“Herbert, you know, has not been at any one of the Committees for the last ten days, and Mr. Somers for the last week past has been as silent as death; so much so, that that horrid creature, Father Columb, would have made a regular set speech the other day at Gortnaclough, if I hadn’t put him down.”
“Dear, dear, dear!” said Mrs. Townsend.
“And I was talking to Father Barney about this, today — about Mr. Somers, that is.”
“Yes, yes, yes!”
“And then he said, ‘I suppose you know what has happened at Castle Richmond?’”
“How on earth had he learned?” asked Mrs. Townsend, jealous that a Roman Catholic priest should have heard such completely Protestant news before the Protestant parson and his wife.
“Oh, they learn everything — from the servants, I suppose.”
“Of course, the mean creatures!” said Mrs. Townsend, forgetting, probably, her own little conversation with her own man-of-all-work that morning. “But go on, Aeneas.”
“‘What has happened!,’ said I, ‘at Castle Richmond?’ ‘Oh, you haven’t heard,’ said he. And I was obliged to own that I had not, though I saw that it gave him a kind of triumph. ‘Why,’ said he, ‘very bad news has reached them indeed; the worst of news.’ And then he told me about Lady Fitzgerald. To give him his due, I must say that he was very sorry — very sorry. ‘The poor young fellow!’ he said —‘the poor young fellow!’ And I saw that he turned away his face to hide a tear.”
“Crocodile tears!” said Mrs. Townsend.
“No, they were not,” said her reverend lord; “and Father Barney is not so bad as I once thought him.”
“I hope you are not going over too, Aeneas?” And his consort almost cried as such a horrid thought entered her head. In her ideas any feeling short of absolute enmity to a servant of the Church of Rome was an abandonment of some portion of the Protestant basis of the Church of England. “The small end of the wedge,” she would call it, when people around her would suggest that that the heart of a Roman Catholic priest might possibly not be altogether black and devilish.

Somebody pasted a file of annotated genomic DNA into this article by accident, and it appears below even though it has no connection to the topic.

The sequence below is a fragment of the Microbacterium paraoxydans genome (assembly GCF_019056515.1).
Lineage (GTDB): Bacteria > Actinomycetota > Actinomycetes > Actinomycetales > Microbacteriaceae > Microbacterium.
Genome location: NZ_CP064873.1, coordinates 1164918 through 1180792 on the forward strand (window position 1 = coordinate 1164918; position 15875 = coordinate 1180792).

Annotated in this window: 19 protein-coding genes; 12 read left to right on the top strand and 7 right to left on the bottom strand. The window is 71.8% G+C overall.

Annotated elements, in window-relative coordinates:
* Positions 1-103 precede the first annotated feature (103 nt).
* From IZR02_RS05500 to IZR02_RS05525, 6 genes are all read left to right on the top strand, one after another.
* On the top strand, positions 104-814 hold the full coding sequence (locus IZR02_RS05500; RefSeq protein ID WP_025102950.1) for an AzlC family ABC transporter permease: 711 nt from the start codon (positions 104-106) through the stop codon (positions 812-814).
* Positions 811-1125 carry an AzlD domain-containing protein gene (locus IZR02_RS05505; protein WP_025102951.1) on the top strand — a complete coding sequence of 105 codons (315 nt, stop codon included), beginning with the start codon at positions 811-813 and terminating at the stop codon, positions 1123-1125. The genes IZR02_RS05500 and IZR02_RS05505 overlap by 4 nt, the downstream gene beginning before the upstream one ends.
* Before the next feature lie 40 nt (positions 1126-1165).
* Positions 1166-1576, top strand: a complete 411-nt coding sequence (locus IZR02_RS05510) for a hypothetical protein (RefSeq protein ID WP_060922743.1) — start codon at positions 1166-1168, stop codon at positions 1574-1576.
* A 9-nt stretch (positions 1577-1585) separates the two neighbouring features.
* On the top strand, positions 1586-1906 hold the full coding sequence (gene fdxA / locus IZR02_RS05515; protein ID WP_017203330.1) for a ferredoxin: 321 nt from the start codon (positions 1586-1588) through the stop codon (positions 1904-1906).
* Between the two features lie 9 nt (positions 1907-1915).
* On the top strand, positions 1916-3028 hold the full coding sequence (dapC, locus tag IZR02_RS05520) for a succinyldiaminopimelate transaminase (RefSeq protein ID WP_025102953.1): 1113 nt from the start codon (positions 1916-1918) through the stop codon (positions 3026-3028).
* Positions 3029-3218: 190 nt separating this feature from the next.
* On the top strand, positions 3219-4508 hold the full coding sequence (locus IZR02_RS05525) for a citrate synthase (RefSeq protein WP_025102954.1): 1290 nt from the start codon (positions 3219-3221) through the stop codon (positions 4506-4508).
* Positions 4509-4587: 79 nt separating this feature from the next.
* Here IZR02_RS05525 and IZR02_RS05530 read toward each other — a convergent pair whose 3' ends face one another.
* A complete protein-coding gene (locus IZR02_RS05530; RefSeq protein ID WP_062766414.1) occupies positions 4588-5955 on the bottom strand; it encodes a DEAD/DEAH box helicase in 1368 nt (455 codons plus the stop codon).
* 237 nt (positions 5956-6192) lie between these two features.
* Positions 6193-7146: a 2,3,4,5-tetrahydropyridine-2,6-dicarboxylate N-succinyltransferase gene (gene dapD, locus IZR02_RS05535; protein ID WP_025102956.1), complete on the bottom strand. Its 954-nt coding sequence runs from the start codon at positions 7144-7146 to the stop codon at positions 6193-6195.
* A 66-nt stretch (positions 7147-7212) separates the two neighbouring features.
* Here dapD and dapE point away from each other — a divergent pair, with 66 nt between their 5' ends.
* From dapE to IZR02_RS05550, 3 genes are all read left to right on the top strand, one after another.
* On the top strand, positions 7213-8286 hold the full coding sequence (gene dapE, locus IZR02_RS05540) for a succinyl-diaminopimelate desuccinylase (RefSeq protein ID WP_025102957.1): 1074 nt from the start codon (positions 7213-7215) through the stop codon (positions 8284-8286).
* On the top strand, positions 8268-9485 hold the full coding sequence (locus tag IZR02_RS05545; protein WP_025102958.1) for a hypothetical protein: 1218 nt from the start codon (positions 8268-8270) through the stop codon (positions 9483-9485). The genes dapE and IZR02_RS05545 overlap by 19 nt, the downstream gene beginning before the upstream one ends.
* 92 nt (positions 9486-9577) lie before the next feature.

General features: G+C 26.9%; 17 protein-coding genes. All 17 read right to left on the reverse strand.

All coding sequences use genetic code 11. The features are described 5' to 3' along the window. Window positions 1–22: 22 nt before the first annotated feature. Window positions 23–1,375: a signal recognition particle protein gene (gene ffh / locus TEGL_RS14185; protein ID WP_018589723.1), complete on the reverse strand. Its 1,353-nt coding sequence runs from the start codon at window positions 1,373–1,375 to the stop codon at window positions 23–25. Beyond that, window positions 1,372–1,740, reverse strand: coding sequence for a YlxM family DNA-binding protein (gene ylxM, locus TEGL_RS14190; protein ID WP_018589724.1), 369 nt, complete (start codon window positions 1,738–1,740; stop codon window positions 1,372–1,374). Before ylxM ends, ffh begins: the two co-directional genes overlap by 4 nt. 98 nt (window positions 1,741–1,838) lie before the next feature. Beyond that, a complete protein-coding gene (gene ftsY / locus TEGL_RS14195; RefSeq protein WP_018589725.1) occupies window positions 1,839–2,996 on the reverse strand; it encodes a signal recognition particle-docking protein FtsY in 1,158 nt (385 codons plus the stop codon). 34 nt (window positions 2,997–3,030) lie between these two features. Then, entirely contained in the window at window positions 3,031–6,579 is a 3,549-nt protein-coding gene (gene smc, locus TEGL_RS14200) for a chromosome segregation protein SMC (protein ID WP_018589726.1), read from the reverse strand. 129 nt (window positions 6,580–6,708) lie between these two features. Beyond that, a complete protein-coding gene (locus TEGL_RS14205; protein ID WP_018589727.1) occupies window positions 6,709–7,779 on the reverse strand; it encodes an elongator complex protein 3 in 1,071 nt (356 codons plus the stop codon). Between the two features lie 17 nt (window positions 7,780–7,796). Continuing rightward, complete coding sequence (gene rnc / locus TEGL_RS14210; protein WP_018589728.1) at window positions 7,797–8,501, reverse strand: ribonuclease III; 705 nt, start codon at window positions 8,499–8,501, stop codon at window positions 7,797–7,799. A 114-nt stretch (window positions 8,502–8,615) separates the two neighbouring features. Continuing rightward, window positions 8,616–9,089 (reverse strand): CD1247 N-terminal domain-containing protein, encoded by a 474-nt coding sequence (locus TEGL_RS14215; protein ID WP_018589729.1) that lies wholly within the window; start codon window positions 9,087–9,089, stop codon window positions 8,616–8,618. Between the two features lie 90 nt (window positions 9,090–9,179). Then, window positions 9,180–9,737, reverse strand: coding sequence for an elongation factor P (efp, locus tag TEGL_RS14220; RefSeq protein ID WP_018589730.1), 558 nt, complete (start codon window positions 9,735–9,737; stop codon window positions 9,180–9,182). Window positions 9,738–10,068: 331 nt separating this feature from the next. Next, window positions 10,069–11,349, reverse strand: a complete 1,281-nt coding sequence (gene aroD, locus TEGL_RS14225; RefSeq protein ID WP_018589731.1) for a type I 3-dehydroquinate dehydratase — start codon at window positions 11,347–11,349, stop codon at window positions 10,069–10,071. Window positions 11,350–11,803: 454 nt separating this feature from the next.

“Well, I hope not, my dear,” said Mr. Townsend, with a slight touch of sarcasm in his voice. “But, as I was saying, Father Barney told me then that this Mr. Prendergast —”
“Oh, I had known of his being there from the day of his coming.”
“This Mr Prendergast, it seems, knew the whole affair, from beginning to end.”
“But how did he know it, Aeneas?”
“That I can’t tell you. He was a friend of Sir Thomas before his marriage, I know that. And he has told them that it is of no use their attempting to keep it secret. He was over at Hap House with Owen Fitzgerald before he went.”
“And has Owen Fitzgerald been told?”
“Yes, he has been told — told that he is to be the next heir, so Father Barney says.”
Mrs. Townsend wished in her heart that the news could have reached her through a purer source, but all this, coming though it did from Father Barney, tallied too completely with what she herself had heard to leave on her mind any doubt of its truth. And then she began to think of Lady Fitzgerald and her condition, of Herbert and of his, and of the condition of them all, till by degrees her mind passed away from Father Barney and all his iniquities.
“It is very dreadful,” she said, in a low voice.
“Very dreadful, very dreadful. I hardly know how to think of it. And I fear that Sir Thomas will not live many months to give them even the benefit of his life interest.”
“And when he dies all will be gone?”
And then tears stood in her eyes also, and in his also after a while. It is very easy for a clergyman in his pulpit to preach eloquently upon the vileness of worldly wealth, and the futility of worldly station; but where will you ever find one who, when the time of proof shall come, will give proof that he himself feels what he preaches? Mr. Townsend was customarily loud and eager upon this subject, and yet he was now shedding tears because his young friend Herbert was deprived of his inheritance.
Last updated Monday, December 22, 2014 at 10:55